Dublin weather: 'Norwegian barrage' could hit due to La Nina bringing big change


A 1,000 mile-wide ‘Norwegian Barrage’ could make its way towards Ireland as a result of ‘La Nina’ according to a weather expert.

Temperatures in parts of the UK could plunge to as low as -10C in the coming weeks with the possibility of an “early winter” with frost and snow expected.

And that change is said to be due to ‘La Nina’ which Met Eireann spoke about at the start of October when it affected Ireland’s weather pattern.

La Nina occurs once every couple of years, disrupting normal weather patterns and causing havoc for conditions around the world.

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The event affected Ireland as the north Atlantic jet stream intensified bringing “cool and unsettled conditions” with it.

Weather Outlook forecaster Brian Gaze said: “It looks like an early winter could come because of the Norwegian Barrage, with the cards stacked in favour of a cold second half of autumn due to La Nina.

But Met Eireann has not mentioned this weather phenomenon in their latest long-range update.

Here’s the forecast according to them:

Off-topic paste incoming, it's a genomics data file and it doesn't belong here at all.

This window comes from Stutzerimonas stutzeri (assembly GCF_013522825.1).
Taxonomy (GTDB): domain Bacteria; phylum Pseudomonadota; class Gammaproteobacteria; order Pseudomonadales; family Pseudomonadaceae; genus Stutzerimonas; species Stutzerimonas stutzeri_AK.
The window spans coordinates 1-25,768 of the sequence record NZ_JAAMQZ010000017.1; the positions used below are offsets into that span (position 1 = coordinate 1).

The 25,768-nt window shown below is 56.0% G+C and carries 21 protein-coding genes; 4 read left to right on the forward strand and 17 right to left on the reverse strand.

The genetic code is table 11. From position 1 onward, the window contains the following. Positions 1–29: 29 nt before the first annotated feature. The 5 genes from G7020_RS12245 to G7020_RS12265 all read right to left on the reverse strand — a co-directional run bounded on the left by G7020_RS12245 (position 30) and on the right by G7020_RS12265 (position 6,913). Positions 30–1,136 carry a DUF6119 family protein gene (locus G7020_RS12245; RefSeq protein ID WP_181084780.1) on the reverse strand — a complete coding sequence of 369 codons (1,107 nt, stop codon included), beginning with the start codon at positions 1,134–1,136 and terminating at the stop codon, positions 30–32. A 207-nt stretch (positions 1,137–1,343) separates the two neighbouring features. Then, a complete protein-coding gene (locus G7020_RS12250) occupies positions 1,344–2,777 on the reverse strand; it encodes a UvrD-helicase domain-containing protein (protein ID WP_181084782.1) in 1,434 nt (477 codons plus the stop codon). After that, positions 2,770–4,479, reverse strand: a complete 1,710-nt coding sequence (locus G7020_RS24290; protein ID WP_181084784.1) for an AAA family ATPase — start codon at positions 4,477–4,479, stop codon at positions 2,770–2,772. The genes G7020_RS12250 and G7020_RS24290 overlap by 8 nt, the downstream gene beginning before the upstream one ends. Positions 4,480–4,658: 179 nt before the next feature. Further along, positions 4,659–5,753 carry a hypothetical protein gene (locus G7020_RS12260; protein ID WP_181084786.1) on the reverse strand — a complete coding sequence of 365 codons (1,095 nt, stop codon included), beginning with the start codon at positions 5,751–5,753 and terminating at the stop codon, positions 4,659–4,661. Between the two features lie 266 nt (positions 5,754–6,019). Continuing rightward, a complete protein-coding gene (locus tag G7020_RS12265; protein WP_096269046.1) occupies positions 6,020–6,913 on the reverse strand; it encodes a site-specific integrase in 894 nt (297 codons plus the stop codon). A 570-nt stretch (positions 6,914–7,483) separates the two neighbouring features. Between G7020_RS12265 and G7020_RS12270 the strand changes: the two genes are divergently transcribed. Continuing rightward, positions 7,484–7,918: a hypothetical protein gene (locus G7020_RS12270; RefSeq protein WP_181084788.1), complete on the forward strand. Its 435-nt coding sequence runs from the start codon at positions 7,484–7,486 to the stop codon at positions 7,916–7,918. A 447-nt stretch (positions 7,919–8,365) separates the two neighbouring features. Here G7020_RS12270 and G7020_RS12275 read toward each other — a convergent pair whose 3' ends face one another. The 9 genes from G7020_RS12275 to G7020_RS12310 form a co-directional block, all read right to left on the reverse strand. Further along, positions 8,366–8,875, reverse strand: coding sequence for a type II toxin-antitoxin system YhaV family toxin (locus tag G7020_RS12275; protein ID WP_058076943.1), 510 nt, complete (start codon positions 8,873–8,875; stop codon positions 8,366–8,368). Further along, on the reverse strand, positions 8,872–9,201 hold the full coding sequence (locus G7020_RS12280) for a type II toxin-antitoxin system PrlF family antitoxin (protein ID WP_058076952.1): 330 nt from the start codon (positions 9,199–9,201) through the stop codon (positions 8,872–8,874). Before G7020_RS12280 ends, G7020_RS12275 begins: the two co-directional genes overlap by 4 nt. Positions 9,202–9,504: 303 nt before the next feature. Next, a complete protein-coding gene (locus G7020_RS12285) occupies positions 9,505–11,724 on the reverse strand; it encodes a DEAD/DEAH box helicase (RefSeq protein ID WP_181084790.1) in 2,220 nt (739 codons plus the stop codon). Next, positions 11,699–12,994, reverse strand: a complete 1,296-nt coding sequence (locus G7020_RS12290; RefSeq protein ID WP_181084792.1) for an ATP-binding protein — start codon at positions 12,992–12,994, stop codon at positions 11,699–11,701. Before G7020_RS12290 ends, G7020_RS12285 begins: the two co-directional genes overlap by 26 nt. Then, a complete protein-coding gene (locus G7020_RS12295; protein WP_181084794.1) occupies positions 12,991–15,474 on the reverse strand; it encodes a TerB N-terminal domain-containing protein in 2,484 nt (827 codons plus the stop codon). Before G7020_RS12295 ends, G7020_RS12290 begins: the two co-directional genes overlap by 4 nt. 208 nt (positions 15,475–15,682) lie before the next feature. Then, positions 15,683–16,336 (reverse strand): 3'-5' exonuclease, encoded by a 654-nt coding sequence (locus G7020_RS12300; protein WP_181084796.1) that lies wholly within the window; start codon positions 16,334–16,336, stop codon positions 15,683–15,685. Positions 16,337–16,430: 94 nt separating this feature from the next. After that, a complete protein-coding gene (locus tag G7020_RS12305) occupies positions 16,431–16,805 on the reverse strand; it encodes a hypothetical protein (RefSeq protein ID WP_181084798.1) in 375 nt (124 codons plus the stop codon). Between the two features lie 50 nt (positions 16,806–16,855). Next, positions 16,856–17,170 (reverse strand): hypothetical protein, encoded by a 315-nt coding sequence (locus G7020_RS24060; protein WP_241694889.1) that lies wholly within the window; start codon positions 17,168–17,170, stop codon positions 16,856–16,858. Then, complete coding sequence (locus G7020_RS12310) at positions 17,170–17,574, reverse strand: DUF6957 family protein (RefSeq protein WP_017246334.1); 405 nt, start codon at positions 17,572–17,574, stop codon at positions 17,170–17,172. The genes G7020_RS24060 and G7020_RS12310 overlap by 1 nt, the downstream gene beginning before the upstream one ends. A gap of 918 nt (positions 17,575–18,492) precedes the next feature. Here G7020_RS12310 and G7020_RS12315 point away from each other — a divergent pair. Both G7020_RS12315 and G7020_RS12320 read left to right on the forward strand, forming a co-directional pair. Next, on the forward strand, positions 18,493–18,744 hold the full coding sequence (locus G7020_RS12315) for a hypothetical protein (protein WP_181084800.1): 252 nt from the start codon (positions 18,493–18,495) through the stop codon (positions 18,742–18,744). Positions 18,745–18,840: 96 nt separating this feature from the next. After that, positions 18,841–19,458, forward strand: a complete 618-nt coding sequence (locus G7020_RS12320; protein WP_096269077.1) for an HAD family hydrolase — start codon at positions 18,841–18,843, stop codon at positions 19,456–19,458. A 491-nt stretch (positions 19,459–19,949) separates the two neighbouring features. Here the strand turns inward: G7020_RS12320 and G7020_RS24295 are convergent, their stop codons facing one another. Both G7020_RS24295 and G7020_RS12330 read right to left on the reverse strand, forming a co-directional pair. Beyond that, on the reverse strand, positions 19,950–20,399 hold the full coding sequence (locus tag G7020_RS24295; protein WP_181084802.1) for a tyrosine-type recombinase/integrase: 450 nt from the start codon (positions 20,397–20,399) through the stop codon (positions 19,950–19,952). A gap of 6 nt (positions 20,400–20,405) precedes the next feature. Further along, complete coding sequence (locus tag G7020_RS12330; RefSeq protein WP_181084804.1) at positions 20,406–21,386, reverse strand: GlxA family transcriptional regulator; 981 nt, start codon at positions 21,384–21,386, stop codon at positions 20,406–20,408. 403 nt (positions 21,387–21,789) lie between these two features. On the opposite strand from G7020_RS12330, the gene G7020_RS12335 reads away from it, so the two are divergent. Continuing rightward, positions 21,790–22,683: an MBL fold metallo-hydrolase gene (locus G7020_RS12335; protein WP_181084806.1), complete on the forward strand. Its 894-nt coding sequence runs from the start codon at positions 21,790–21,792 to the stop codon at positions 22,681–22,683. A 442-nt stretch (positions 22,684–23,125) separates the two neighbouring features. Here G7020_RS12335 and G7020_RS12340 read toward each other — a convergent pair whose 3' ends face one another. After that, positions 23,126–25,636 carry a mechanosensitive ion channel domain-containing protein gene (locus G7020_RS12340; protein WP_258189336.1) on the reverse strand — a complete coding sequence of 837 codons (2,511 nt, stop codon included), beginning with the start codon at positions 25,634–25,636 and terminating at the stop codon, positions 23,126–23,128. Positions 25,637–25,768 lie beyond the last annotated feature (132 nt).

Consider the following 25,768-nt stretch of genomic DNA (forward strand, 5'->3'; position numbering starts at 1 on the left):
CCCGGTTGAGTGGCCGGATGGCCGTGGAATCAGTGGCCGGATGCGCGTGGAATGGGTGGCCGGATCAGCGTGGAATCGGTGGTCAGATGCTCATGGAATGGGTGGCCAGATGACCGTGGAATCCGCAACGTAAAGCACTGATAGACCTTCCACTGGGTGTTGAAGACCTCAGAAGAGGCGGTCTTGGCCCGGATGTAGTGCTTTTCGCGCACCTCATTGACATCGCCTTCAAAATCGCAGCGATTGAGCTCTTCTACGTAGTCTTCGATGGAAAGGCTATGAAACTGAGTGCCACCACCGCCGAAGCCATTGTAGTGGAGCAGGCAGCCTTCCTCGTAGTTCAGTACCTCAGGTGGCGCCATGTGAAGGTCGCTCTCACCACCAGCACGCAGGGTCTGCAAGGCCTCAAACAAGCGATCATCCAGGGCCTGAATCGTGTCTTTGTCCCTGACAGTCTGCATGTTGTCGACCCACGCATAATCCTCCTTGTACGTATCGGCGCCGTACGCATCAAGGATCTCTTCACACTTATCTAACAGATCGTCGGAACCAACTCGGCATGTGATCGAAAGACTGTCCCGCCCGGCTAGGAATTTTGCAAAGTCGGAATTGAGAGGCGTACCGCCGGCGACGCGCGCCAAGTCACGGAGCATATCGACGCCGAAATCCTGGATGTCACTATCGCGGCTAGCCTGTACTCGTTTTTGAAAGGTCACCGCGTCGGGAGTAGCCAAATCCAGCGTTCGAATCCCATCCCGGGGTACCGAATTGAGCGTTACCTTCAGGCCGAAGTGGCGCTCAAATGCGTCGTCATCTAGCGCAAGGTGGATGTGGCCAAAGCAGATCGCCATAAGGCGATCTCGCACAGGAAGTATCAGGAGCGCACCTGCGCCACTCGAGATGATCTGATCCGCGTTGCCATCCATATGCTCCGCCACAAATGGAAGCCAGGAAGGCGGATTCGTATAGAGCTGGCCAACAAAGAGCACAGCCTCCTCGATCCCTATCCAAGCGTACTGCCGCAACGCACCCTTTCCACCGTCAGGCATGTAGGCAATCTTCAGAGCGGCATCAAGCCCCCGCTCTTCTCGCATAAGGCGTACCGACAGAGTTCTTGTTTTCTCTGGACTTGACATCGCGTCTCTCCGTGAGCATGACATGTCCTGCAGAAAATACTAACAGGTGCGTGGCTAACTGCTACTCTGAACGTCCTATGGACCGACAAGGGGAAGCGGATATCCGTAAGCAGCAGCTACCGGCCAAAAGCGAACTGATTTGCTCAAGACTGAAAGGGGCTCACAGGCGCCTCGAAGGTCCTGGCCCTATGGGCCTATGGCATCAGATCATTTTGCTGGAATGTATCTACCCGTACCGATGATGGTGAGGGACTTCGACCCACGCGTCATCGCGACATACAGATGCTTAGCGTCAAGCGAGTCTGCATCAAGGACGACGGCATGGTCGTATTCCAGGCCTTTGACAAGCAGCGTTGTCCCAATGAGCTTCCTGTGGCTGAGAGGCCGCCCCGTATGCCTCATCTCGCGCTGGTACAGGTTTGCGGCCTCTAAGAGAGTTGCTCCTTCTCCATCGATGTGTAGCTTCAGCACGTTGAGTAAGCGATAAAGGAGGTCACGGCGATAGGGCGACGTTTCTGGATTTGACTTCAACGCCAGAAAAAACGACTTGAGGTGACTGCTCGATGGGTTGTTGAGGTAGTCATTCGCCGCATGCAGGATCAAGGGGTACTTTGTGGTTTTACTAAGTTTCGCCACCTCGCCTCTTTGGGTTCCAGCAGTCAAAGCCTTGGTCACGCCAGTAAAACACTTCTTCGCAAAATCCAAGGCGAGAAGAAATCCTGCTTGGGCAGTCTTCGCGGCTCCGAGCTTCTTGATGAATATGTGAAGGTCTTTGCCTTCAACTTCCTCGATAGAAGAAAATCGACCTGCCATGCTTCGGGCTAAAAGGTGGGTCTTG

Thursday: “Showers this morning as mist patches clear. Good sunny spells will develop during the afternoon though isolated showers will occur. Highest temperatures of 11 to 13 degrees in light easterly breezes.” 

Tonight: “Well scattered showers will move in from the Irish Sea during the night with clear spells at times. Lowest temperatures of 5 to 7 degrees in light easterly breezes with some mist patches forming.”

Friday: “Tomorrow will be a mix of cloud, sunny spells and well scattered showers, though the showers will become more isolated later in the day. Highest temperatures of 11 or 12 degrees in light easterly breezes.”

Saturday: “Largely dry with sunny spells as outbreaks of rain clear from the southwest during the morning. Some well scattered showers will affect the country during the morning and afternoon but dying out towards evening. Highest temperatures of 11 to 14 degrees in light easterly or variable breezes but remaining breezier in the southwest.”

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Sunday: “Dry to start with some bright spells. Cloud will thicken from the southwest later ahead of rain approaching towards evening and extending across most of the country during the night. Highest temperatures of 11 to 15 degrees, coolest over Ulster, in light southerly breezes and dropping to 6 to 10 degrees overnight as southerly winds freshen, becoming strong on Atlantic coasts.”

Monday: “A wet day as persistent rain continues to push in from the Atlantic, turning heavy at times as it extends across the country. Highest temperatures of 11 to 14 degrees in moderate to fresh southerly winds, strong on coasts but becoming mainly light variable during the evening.”

Source: Dublin News